It’s unlikely that the Phillies will part ways with either Cliff Lee or Cole Hamels. The former because of arm trouble that has crippled his value. The latter due in large part to his gargantuan contract, as well as his role as one of the few home grown aces in team history. But, Philadelphia still has plenty of bargaining chips, and they’ll have to utilize them wisely if they hope to avoid the same mistakes that have set them down this path.

Remember Hunter Pence? The former Philadelphia right fielder is heading to another Midsummer Classic this month. He’s also a prime example of how not to operate at the trade deadline. Pence was acquired in July, 2011 in exchange for a collection of celebrated prospects, including RHP Jarred Cosart, 1B Jonathan Singleton, and OF Domingo Santana. All three of those youngsters are currently contributing on a surprisingly successful Houston Astros ballclub. A year after Pence arrived in the City of Brotherly Love, he was unceremoniously shipped to San Francisco for pennies on the dollar.

For a player that has won a World Series and been to an All-Star Game in orange-and-black, Amaro landed nothing of substance. Nate Schierholtz lasted all of two months with the club before being released. He’s now one of the best hitters on a mediocre Chicago Cubs team. Meanwhile, the two prospects that Amaro acquired from the Giants, Tommy Joseph and Seth Rosin, have yet to find success above the AA-level.

For Amaro to avoid another catastrophic fire sale, he’ll need to determine what the team’s philosophy is. Should they be willing to deal their veterans for measly returns so long as it means one less catastrophic contract on the books? This is the method that they took with Pence. Or, should Amaro hold off and wait for the perfect deal, even if it means paying a portion of the future contracts due to players like Jonathan Papelbon and Jimmy Rollins?

From this pundits’ perspective, here are the most likely Phillies to be dealt by the end of this month:

1. RHP Jonathan Papelbon

For a guy who everyone thought was done, “Paps” sure has done well for himself in 2014. The All-Star caliber closer may have lost a few MPH on his heater. But, that doesn’t mean that he can’t still provide top-notch relief at the back end of a bullpen. Having allowed just 1 ER in his last 10 appearances, Papelbon is hot at the right time. His contract ($13 million guaranteed for 2015 with a vesting option at the same price for 2016) might give some contenders pause. But, a team in need of a playoff proven closer should be willing to give the Phillies something of value, especially if Philadelphia eats a chunk of that salary. RHP Kenneth Giles’ emergence also gives the Phillies a young replacement in the likely event that Papelbon is no longer in red pinstripes come August.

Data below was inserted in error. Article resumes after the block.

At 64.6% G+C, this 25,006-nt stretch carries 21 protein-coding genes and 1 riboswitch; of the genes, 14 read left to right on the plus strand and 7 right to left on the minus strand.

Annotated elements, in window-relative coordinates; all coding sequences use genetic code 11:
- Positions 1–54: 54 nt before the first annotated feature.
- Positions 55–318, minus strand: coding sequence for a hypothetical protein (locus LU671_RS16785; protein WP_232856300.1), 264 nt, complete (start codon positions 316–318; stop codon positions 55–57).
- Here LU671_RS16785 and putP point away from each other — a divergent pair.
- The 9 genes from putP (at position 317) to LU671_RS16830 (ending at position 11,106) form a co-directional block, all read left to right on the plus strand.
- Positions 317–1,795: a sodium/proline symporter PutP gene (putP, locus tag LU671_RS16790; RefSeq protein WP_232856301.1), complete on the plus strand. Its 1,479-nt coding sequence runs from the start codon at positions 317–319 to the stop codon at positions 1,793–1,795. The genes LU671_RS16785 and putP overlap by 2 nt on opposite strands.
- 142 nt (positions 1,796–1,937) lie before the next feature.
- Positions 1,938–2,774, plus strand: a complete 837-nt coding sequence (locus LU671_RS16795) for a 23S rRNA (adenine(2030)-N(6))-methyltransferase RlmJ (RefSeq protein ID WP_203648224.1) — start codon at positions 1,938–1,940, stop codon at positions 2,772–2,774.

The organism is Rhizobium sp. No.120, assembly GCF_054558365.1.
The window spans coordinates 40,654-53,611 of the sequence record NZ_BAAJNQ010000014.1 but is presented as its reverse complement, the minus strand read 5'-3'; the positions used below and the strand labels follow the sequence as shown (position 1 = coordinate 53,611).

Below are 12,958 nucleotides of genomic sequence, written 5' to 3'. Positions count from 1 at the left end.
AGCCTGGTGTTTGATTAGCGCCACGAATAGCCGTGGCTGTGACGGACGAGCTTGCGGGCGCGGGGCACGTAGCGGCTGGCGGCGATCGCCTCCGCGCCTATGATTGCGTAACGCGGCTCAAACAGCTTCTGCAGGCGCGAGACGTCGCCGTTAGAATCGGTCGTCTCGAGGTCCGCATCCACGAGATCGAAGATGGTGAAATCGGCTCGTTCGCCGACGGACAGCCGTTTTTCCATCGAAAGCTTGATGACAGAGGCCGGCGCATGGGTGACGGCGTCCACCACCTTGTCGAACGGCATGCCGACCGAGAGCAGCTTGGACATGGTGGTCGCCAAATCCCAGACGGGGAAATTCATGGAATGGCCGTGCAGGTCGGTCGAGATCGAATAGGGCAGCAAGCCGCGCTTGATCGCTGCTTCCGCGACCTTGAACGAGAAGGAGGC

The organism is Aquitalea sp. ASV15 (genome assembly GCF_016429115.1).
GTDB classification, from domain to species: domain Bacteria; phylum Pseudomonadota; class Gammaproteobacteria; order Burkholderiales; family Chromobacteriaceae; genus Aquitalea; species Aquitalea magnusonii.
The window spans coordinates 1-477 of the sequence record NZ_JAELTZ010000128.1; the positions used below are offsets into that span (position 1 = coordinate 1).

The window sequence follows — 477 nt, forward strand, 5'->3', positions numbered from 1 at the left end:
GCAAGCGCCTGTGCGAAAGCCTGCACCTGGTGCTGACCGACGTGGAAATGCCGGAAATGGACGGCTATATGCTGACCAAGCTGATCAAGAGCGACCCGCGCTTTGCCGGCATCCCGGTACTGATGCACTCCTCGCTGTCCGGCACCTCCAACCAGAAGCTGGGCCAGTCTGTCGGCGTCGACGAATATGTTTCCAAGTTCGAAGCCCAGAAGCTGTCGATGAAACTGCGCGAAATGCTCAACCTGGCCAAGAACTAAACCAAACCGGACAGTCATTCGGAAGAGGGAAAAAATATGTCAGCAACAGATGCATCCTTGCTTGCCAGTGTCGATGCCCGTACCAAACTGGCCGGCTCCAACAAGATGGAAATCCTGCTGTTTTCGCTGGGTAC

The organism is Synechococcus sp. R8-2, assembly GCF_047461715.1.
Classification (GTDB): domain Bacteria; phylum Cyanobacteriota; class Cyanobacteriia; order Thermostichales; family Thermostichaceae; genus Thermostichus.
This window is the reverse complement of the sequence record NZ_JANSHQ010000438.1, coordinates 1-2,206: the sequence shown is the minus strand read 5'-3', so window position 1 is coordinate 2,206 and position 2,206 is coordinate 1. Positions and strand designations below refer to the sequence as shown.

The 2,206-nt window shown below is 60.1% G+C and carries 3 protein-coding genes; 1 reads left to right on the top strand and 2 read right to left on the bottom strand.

2. RHP AJ Burnett

One of Amaro’s prime free agent acquisitions from last winter, Burnett has pitched just about as one would expect the veteran to. At 5-8, 3.92, his classic numbers aren’t beautiful. But, a lack of run support and a brutal bullpen early in April hurt the 37-year old righthander. Burnett has a modified no trade clause, so he’d be able to at least partially dictate where he ended up. But, a playoff proven, power pitcher who can go 7 innings nearly every start is something that contending teams would love to have. Add to that the fact that Burnett is unlikely to cost what an ace like David Price will, and Amaro should have teams lining up for a guy who still has some gas left in the tank.